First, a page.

So, will the pandemic initiate a backlash against globalization or activate the potent deglobalization sentiments? It may be premature to say so now, but the questions are doing rounds. As of now, the pro-globalization votaries do not seem inclined to accept that a pandemic may ruin the prospects of globalization. Robert Armstrong puts up an interesting counter in the Financial Times. He says, “Corona virus is a global crisis, not a crisis of globalisation.” He believes crisis can happen at any location anytime but that should not alter global trade based on supply-chain. He refers to the earthquake in Japan which damaged the Fukushima atomic reactor and also reminds of America’s vulnerability to floods and hurricanes. But they don’t bring jobs back home. Armstrong refers to Per Hong, a supply chain consultant who argues that crises will make companies redesign their supply chain around risk competitiveness rather than cost alone.
John Feffer in Foreign Policy in Focus expresses similar sentiments. He believes coronavirus alone will not call off the ongoing wave of globalization. It would rather initiate a “rethinking of how the world works together.” Feffer attributes the widespread paranoia this time to the obvious failure of global community to set the new roadmap for economy, environment and healthcare which is creating a “perfect storm of international disfunction.” Gu Xueming, president of Chinese Academy of International Trade and Economic Cooperation looks both optimistic and pragmatic. He still sees a promising future for globalization. Xueming believes that the present international division of labour is rooted in the existing status of development of the productive forces of different countries. Therefore, reversal is unlikely. However, he also accepts that globalization will become more “open, inclusive and balanced” after the outbreak.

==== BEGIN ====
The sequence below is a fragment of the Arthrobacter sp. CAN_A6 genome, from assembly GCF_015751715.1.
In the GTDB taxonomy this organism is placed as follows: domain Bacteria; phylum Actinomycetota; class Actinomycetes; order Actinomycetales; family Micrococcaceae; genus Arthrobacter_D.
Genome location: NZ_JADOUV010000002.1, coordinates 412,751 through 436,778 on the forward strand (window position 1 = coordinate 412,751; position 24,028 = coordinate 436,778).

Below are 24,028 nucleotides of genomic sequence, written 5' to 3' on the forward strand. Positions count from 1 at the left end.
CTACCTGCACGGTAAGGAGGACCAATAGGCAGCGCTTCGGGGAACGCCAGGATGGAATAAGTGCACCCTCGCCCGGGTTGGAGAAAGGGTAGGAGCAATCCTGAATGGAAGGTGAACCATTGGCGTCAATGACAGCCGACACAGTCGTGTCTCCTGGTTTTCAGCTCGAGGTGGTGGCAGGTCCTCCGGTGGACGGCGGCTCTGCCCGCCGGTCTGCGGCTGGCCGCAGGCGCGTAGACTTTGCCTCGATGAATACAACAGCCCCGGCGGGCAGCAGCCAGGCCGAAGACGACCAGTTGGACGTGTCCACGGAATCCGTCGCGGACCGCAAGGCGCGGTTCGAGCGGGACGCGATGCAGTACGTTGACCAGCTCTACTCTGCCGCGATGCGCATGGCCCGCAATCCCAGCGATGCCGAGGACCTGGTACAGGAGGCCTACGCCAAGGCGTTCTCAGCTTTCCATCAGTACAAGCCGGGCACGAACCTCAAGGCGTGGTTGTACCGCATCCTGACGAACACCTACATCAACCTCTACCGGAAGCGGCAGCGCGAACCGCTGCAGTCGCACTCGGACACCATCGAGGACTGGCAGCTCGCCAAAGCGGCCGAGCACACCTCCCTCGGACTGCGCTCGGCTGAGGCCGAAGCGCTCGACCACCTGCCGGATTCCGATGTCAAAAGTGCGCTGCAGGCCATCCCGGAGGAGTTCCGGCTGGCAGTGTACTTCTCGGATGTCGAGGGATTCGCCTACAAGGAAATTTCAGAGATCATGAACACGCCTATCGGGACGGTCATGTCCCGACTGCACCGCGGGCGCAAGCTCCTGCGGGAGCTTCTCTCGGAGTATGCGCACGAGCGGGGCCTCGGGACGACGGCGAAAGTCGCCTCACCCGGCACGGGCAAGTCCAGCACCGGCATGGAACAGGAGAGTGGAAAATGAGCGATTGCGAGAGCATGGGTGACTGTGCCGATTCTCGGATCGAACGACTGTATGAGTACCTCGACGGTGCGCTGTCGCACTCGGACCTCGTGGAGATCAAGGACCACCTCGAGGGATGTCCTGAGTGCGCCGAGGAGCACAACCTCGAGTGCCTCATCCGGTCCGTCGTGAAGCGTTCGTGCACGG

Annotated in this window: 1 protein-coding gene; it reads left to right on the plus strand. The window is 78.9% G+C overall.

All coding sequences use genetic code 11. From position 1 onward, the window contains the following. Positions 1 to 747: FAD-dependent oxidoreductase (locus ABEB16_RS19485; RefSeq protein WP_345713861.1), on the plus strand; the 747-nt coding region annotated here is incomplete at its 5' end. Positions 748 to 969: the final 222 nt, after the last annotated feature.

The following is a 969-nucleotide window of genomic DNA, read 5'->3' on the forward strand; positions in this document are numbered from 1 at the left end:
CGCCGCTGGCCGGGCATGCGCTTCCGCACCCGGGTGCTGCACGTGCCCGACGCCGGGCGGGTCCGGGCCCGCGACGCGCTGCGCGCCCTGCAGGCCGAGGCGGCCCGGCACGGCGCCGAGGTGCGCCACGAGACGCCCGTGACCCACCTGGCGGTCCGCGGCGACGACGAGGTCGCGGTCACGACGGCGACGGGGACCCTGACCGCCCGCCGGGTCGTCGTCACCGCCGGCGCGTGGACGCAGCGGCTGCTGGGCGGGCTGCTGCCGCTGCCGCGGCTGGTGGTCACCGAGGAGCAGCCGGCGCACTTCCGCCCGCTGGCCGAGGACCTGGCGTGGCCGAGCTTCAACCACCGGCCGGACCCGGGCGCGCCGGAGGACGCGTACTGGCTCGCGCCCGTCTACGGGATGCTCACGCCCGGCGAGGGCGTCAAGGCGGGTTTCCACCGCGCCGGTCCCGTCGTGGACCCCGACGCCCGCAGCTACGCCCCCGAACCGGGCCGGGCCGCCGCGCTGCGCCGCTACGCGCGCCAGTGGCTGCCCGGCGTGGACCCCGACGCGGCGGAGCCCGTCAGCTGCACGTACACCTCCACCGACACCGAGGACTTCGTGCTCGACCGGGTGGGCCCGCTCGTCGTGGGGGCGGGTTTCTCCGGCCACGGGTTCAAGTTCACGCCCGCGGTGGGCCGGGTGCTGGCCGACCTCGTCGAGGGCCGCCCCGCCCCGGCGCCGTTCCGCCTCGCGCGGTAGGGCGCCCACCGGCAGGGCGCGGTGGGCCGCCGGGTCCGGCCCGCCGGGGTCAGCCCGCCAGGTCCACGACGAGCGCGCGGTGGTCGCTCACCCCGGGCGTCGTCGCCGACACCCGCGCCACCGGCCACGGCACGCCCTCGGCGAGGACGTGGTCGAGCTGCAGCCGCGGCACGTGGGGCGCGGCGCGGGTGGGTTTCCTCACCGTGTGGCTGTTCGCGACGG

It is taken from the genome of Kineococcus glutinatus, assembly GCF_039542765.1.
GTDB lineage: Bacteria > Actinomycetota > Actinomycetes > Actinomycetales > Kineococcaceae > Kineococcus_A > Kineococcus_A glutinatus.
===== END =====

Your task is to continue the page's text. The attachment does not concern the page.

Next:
Despite the present setback, to expect a wave of deglobalization may be naïve. Yet it may be reshaped by pragmatism and compassion. While the earlier may help strengthen the foundation of nation states through practical economic planning, the latter will nurture the spirit of global cooperation driven by compassion not just economic considerations. Indian metaphysical tradition believes in vasudhaiv kutumbkam. It conveys the idea that “to say this is mine, that is his, is for the small minded, the wise believe that the entire world is a family.” Prime Minister Narendra Modi who has been proactively involved in managing the corona crisis at the domestic, neighbourhood and at the international front, also underscores the need of a human-centred approach to globalization in the wake of the pandemic. Time to reposition globalization is now.
(Author is a Senior Faculty of Science and Liberal Arts at National Institute of Design, Ahmedabad, India)